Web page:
SUSE Linux might not make headlines as often as Red Hat or Ubuntu but its proponents have worked in the background to secure some of the best and biggest big data accounts in the world. If someone had asked me a few days ago to name the operating systems or distributions most likely to succeed in data centers as big data platforms, SUSE might not have been on the list. I would have been wrong not to include it in that list. And to think that SUSE was once one of my chosen favorite distros in the late 1990s. Back then, it was a German distro that was little known in The States.
These days, SUSE is the platform of choice for big data innovators. The biggest names in big data (SAP, Teradata, Cloudera, Hortonworks, WANdisco, InterSystems Corporation, and Intel) have partnered with SUSE in providing the solutions that help businesses innovate and process huge data sets.
"Organizations are finding many challenges in combining Big Data with traditional RDBMS data resources," said Jean S. Bozman, vice president of enterprise server research, IDC. "SUSE's long-time experience forming strategic partnerships focusing on high-performance and high-availability makes SUSE a solid foundation for companies selecting solutions to address Big Data."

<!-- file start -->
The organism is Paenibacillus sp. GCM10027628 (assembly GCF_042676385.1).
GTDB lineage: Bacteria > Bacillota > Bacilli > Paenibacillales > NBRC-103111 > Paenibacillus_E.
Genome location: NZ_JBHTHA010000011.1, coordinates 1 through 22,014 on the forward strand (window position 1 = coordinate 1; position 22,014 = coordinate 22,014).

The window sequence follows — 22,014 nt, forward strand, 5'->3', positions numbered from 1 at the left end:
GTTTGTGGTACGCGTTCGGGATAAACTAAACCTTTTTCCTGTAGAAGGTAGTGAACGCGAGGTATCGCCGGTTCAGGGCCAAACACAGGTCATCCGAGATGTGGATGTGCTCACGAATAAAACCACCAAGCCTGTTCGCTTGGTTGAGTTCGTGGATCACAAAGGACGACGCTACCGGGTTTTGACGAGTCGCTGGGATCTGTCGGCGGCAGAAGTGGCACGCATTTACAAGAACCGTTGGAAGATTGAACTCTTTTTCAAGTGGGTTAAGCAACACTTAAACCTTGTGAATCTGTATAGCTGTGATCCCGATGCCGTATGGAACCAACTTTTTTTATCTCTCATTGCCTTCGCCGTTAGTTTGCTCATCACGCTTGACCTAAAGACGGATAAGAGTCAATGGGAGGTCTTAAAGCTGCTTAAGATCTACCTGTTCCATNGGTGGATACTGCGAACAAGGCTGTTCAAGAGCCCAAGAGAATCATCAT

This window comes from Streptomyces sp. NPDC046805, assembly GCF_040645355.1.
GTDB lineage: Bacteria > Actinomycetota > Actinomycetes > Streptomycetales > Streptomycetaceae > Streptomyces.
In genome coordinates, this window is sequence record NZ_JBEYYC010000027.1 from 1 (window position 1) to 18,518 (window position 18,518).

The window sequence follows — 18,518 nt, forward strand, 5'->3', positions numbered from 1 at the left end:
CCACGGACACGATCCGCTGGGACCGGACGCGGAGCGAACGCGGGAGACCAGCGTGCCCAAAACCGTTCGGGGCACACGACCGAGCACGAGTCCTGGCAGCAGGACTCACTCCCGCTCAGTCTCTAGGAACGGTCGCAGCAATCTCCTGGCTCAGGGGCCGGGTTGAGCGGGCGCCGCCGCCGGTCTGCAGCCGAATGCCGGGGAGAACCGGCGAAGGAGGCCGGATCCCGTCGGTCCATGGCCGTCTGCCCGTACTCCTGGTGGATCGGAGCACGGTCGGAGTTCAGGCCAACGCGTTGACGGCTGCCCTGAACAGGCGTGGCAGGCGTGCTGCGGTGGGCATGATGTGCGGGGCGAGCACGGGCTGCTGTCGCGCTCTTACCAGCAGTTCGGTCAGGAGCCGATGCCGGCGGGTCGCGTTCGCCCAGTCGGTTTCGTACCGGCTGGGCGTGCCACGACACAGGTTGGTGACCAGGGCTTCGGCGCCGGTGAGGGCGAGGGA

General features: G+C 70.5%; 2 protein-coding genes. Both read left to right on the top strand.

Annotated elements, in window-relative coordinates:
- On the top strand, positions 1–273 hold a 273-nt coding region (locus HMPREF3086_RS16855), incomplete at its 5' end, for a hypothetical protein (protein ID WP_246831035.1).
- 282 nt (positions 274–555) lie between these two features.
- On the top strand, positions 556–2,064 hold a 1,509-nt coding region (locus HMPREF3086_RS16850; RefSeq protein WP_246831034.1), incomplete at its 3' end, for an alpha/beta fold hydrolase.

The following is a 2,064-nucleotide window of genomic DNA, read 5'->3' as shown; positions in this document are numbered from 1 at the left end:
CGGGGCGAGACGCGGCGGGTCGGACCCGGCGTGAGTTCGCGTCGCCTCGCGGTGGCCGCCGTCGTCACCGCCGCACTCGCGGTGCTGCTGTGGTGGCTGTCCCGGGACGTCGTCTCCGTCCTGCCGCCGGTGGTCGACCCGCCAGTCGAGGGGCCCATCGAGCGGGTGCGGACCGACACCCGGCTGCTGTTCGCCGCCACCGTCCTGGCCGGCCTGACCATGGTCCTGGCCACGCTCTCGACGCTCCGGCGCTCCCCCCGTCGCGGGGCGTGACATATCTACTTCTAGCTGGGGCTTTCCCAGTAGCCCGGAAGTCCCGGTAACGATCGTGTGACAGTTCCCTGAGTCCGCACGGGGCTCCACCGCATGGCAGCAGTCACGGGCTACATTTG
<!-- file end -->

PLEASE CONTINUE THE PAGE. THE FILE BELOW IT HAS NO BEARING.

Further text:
And companies are serious about SUSE Linux as their choice for big data systems. In 2005, Teradata selected SUSE Linux Enterprise as its exclusive open source operating system for its enterprise-class data warehouse offerings.
But, who knew?
It's almost as if SUSE has been handling big data and huge data sets for almost ten years and no one made such a big deal about it until big data's buzz caught up with what enterprise SUSE Linux users have known for nearly a decade. That's embarrassing for so-called big data experts and great news for SUSE Linux, its partners, and its customers.
If SUSE Linux folks, and their partners, have been doing big data for the entire big data revolution, there's only one question to ask: Who you gonna call when you got big data?
SUSE Linux. Who knew?
Big data and SUSE Linux. A match made in lots and lots of ones and zeros seems to be a perfect 10* for business solutions.
I'm glad that I got to visit with representatives from SUSE. It was a real pleasure speaking with company reps from a company that still innovates but doesn't brag about it. Congrats, SUSE. You're definitely on my radar again. And thanks.
*That 10 is decimal, not binary.